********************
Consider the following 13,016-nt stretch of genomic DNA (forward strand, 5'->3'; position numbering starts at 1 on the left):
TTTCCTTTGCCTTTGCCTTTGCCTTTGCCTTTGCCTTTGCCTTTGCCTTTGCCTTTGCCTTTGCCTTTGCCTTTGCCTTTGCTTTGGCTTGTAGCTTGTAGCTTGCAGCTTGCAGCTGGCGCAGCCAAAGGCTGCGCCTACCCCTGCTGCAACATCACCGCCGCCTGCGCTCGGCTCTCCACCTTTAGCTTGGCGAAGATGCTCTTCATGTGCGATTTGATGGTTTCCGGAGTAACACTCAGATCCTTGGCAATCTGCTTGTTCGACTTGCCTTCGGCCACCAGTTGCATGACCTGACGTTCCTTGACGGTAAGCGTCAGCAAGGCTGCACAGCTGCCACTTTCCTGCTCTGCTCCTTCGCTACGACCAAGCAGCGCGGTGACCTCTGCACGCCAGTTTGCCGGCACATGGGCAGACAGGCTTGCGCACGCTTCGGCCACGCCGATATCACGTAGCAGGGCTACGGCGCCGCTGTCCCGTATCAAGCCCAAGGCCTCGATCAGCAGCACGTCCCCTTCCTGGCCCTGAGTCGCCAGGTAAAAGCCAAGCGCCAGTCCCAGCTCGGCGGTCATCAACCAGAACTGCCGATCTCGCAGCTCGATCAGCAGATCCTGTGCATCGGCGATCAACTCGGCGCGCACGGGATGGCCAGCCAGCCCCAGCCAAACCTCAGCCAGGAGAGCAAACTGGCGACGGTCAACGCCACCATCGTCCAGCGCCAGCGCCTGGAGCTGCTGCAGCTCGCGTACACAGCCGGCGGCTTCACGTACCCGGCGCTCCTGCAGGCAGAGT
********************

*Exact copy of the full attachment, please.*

Consider the following 13,016-nt stretch of genomic DNA (forward strand, 5'->3'; position numbering starts at 1 on the left):
TTTCCTTTGCCTTTGCCTTTGCCTTTGCCTTTGCCTTTGCCTTTGCCTTTGCCTTTGCCTTTGCCTTTGCCTTTGCCTTTGCTTTGGCTTGTAGCTTGTAGCTTGCAGCTTGCAGCTGGCGCAGCCAAAGGCTGCGCCTACCCCTGCTGCAACATCACCGCCGCCTGCGCTCGGCTCTCCACCTTTAGCTTGGCGAAGATGCTCTTCATGTGCGATTTGATGGTTTCCGGAGTAACACTCAGATCCTTGGCAATCTGCTTGTTCGACTTGCCTTCGGCCACCAGTTGCATGACCTGACGTTCCTTGACGGTAAGCGTCAGCAAGGCTGCACAGCTGCCACTTTCCTGCTCTGCTCCTTCGCTACGACCAAGCAGCGCGGTGACCTCTGCACGCCAGTTTGCCGGCACATGGGCAGACAGGCTTGCGCACGCTTCGGCCACGCCGATATCACGTAGCAGGGCTACGGCGCCGCTGTCCCGTATCAAGCCCAAGGCCTCGATCAGCAGCACGTCCCCTTCCTGGCCCTGAGTCGCCAGGTAAAAGCCAAGCGCCAGTCCCAGCTCGGCGGTCATCAACCAGAACTGCCGATCTCGCAGCTCGATCAGCAGATCCTGTGCATCGGCGATCAACTCGGCGCGCACGGGATGGCCAGCCAGCCCCAGCCAAACCTCAGCCAGGAGAGCAAACTGGCGACGGTCAACGCCACCATCGTCCAGCGCCAGCGCCTGGAGCTGCTGCAGCTCGCGTACACAGCCGGCGGCTTCACGTACCCGGCGCTCCTGCAGGCAGAGT